The Hunt for Accountability, From Rio to Doha

Before I started my graduate studies in August, I was campaigning incessantly with the Natural Resources Defense Council (NRDC) to drive the Rio+20 Earth Summit process towards real actions and accountability. I am carrying on the same mission to the UN Climate Conference in Doha with fellow students from Yale, but with a new tool at hand – a smartphone and web app called DecisionMakr – to crowdsource accountability.

Why am I obsessed with accountability? 
We have had exactly 20 years of negotiations since the first Rio Earth Summit in 1992, out of which the United Nations Framework Convention on Climate Change (UNFCCC) was officially born. We have had a plethora of summits, conferences, intersesssionals, “informal informals”, and have spent billions of dollars flying around the world. Negotiators have revoked definitions, principles, and commitments previously agreed to and struggled long to agree again. Most countries’ greenhouse gas emissions go uncurbed despite what they have committed. Governments are trying to get away by committing to new lofty goals, or by deploying their best diplomatic skills, without actually doing anything. Being accountable is what responsible entities do to deliver their obligations – especially the ones they say they will take.

From a climate youth activist to a professional campaigner, it took me from Copenhagen to Rio+20 to fully appreciate the power of social media. As part of the first-ever China Youth Delegation to a COP meeting, I was required to use Weibo – the Chinese counterpart to Twitter – to communicate what went on in the Bella Center. I learned that having an audience in mind actually helped me focus on the key lessons from the often monotonous and uninspiring statements from the negotiators. It was also a sense of responsibility to capture heroes and laggards, hopes and frustrations, and let a wider audience hear us in China and globally. At NRDC with my Race to Rio team, I was busy tracking country preparations and ambitions towards Rio+20, coordinating the #endfossilfuelsubsidies Twitterstormamong activist groups, and aggregating commitments to actions from countries, companies and organizations on a social media friendly website. Twitter, Facebook, Pinterest, Tumblr – you name it – became my best co-workers. My daily satisfaction depended on how many new followers I gained and interactions of @NRDCRio I had with other users.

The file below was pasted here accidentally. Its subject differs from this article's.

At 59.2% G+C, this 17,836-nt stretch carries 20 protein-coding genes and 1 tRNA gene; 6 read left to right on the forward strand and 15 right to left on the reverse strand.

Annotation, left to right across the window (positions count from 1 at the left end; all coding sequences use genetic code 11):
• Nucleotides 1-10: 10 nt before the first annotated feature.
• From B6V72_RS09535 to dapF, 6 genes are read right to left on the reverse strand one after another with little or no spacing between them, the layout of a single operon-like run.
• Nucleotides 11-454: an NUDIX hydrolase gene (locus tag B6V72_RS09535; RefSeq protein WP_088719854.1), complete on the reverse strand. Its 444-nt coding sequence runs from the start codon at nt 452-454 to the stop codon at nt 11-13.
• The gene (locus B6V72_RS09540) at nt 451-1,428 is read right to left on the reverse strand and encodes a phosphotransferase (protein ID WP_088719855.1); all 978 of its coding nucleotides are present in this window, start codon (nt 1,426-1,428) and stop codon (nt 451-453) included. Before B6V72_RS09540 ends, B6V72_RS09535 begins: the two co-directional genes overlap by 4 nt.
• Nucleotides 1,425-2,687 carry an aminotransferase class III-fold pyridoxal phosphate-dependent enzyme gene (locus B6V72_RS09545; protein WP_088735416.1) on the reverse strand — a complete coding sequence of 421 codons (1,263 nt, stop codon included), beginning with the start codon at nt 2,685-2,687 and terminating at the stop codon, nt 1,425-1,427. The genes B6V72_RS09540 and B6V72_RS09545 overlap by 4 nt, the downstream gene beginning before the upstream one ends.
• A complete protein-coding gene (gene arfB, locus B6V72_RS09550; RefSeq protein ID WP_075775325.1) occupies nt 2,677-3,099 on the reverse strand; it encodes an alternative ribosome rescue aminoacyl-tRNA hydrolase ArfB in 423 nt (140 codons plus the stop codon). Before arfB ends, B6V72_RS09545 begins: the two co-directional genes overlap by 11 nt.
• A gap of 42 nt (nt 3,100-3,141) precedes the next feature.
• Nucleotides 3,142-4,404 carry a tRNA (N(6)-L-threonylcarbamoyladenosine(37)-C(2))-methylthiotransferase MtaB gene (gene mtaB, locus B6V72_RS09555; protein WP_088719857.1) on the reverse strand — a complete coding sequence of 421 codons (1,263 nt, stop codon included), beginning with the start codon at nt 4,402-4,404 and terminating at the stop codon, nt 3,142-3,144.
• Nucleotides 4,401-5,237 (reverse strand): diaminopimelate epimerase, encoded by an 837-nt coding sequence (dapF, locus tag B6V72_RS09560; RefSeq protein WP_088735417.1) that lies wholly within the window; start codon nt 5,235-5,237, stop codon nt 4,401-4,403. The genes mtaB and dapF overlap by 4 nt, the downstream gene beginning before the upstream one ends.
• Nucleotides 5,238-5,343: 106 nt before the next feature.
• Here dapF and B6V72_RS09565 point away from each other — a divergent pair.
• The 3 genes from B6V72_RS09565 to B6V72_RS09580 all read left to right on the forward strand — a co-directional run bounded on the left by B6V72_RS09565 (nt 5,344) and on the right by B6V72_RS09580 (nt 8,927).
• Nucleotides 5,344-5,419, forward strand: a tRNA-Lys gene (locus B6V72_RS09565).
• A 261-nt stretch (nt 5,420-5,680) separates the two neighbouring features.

How can DecisionMakr help to crowdsource accountability?
I like to think of crowdsourcing as people power enabled and connected by modern information technologies. During Rio+20, my colleagues and I started the term crowdsourcing sustainability. We are now seeing a new generation of environmental activists, younger and more diverse, converging from across the world (myself included) towards a common vision of a more sustainable and just future. Social media tools have fundamentally altered how modern day campaigns are run and empowered especially the young and tech-savvy souls to join forces to exert their impacts exponentially.

The crowdsourcing function of DecisionMakr is multifold. No matter whether you are engaging in the negotiation in person or remotely, you can give feedback to each negotiator or collective negotiating groups’ statements and activities. Or you can see what goes on in the rooms you cannot follow because all the tweets are organized chronologically. “I wanted to see if we can generate the same type of data and accountability for negotiators — in a similar way to how user feedback ratings influence how we shop on retail sites like,” wrote Angel Hsu, a Yale PhD student who first developed the idea. Finally, and my favorite, the app covers and documents real-time the shifting positions and proposals of negotiators. You can read some highlights and who are at the top of the leaderboard here from the first 2 days of negotiations.

But, as I have said, people power means you. “With each drop of water we will penetrate the rock.” If you tweet anyway about your praises, shouts and critiques, tweet from DecisionMakr. The tweet will show up in your own feed and can be seen by more people aggregated by DecisionMakr. Go on you computer or smartphone browser, or download the app from iTunes App Store for your iPhone and iPad.

Give a star today and make your feedback count!

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  1. Pingback: Sage Magazine – Dealings from Doha: What’s Going on at COP18?

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